As it lived, and we lived, the main house, the stone house, the bungalows, the ever-cold, spring-fed swimming pool at the end of the wood-land path, the buildings and the very earth it all rested upon pulsed with solid heart-beats, embraced by anticipation, joys and even sorrows of Life itself. When the music from with-in the main house went still, the rhythms, beats, melodies and lyrics continued, in the breezes that blew across the tall grasses and through the old trees. Songs that made the spirit dance and those that comforted the weary souls. Comfort, and even in the heaviest of times, the consolation of others, all together with one simple, basic purpose: a unity that spanned the entire universe, to support one another, when-ever and how-ever was necessary and possible. In sickness, good health, rejoicing and mourning, in times of concurrence and times of disagreement, the commonality of one and all, drinking, dancing, sharing meals and time created more of a “family” amongst familiar faces and strangers than many, if not most, had, even in their own houses and homes. It was a place of shelter, of togetherness. It was a place of protection, from the elements of living, from the elements of existence, from the elements of Life. It was a place of nourishment of body, mind and soul, and it was a place of rejuvenation, often at the end of a week of anxiety, uncertainty, and shrouds of oppression and pretense. There was an un-seen and un-seeable energy in and of the place that penetrated deep into the core of being that lent assurance and the ability, the right, to “be”, to breathe free and freely. If ever a place could be truly called “Home”… this was it.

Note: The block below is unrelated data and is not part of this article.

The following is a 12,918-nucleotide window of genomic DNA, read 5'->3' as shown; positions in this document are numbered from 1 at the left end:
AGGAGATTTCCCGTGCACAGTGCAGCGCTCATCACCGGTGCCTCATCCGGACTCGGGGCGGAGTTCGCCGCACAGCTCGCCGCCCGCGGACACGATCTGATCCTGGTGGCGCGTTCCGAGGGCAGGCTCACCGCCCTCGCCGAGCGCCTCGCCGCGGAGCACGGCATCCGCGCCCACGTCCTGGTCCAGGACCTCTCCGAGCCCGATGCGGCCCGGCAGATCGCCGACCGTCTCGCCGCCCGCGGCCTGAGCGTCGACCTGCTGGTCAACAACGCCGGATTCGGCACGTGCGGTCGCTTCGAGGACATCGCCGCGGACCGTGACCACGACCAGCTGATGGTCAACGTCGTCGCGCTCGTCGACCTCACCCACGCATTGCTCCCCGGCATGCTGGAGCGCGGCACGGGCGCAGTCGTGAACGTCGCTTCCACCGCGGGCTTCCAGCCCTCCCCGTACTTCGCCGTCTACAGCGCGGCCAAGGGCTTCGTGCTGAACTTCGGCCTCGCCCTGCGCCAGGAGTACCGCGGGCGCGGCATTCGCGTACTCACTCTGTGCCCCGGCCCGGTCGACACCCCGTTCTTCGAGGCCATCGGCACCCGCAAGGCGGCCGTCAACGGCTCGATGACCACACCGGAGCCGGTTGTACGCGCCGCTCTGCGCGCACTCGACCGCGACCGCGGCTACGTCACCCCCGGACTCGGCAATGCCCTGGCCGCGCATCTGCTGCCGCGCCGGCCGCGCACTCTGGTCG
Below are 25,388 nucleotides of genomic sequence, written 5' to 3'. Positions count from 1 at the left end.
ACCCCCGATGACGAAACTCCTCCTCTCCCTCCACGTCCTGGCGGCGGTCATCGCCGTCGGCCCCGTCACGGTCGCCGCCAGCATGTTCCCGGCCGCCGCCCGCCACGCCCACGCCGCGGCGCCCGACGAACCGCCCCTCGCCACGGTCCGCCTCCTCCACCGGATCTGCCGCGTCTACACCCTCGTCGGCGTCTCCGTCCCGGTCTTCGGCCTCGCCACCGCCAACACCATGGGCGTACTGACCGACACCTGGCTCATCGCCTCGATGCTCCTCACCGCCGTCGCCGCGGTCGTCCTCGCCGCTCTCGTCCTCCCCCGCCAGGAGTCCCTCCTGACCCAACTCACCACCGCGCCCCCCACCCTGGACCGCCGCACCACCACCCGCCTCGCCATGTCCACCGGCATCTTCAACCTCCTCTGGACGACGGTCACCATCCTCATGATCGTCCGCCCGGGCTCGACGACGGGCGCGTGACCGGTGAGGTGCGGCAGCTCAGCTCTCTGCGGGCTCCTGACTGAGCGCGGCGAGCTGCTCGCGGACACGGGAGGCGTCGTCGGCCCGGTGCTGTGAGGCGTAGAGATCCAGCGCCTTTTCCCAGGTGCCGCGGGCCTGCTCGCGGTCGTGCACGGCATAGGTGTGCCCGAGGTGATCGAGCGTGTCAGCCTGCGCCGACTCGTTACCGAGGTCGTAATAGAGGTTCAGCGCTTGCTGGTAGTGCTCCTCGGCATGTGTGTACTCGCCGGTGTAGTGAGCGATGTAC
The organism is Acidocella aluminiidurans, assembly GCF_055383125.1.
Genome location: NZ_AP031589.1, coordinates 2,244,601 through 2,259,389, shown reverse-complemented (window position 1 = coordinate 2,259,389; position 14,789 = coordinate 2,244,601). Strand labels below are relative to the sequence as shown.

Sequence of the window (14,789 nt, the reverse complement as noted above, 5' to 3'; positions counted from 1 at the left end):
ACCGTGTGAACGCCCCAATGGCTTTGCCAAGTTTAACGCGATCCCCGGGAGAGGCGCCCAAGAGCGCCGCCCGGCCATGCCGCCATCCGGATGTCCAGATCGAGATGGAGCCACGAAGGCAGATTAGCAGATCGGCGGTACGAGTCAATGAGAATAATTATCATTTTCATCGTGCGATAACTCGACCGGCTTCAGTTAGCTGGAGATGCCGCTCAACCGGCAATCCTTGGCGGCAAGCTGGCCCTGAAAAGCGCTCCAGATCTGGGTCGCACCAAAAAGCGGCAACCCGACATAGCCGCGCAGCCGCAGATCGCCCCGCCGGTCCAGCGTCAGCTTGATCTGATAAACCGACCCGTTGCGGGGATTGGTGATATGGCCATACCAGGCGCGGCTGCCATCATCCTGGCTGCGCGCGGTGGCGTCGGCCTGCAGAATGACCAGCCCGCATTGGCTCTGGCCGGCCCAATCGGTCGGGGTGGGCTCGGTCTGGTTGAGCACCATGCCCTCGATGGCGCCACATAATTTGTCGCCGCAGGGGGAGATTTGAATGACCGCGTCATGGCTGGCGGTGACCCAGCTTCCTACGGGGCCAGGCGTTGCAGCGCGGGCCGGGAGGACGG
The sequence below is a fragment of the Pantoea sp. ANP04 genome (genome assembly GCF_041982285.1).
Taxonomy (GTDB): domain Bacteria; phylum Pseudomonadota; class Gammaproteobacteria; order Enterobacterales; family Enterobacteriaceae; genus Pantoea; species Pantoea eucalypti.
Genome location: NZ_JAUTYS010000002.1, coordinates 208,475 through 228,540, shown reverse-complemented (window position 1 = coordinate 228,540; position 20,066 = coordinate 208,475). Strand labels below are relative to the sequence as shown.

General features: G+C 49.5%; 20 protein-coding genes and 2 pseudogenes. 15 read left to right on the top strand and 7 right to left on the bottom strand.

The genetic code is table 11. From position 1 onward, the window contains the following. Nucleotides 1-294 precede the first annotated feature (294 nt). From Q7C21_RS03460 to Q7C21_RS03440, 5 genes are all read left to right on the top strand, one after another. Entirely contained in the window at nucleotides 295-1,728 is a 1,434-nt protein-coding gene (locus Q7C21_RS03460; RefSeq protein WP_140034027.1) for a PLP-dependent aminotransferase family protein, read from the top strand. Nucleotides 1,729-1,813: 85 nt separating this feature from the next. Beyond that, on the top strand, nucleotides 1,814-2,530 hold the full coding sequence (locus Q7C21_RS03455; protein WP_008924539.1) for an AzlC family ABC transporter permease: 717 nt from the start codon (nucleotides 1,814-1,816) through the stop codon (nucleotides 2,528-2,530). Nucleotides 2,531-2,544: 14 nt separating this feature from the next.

In the buildings and all around the grounds, we, who gathered, were allowed to shed inhibitions, to open hearts and minds. We were as diverse as the global population itself, a microcosm of all of Creation. We were proud and humble, rich and poor, troubled and trouble-free. We were tall, short, Black, White, men, women, local and from a-far. We came from farms, cities large and small, towns, villages and solitary houses out in the most rural of landscapes. We were different, similar and same all at once. We fell into and out of like, lust and LOVE! And together we celebrated the joys and mourned the sorrows as we all healed… one-anther, each-other, together.
And.. we danced! And HOW we danced! With steps that had names and others that were more improv expressions of mind, body, soul, spirit! We… DANCED! Some danced in celebration, of something, anything, nothing and everything. Others danced with memories of people, places, events. There were those who danced in joy, and those who danced in sadness. Finger-popping, bangle jangling, singing, whistling, or simply caught up in the rapture of song. “18.104.22.168.22.214.171.124” “You better think… Think bout It” and remember that “Everybody Plays the Fool… sometimes”. So you just “Get On The Good Foot”, because “I’ll Be Around”, “You’re The First, The Last, My Everything”. We’ve all got a “Mighty Love”, a “One Of A Kind Love Affair”. And if you find that “Smiling Faces Sometimes… pretend to be your friend” and the world can have more than a fair share of “Back Stabbers”, and you ask yourself “Where Is The Love?” it’s all really quite clear and simple: It’s “Too Late To Turn Back Now”, because “The First Time Ever I Saw Your Face” I said “If Loving You Is Wrong, I Don’t Wanna Be Right”. So “Let’s Stay Together” because “I Wanna Be Were You Are”, we’ll start a “Love Train” and “Until You Come Back To Me”… “I’m Still In Love With You”. That’s the “Law Of The Land”.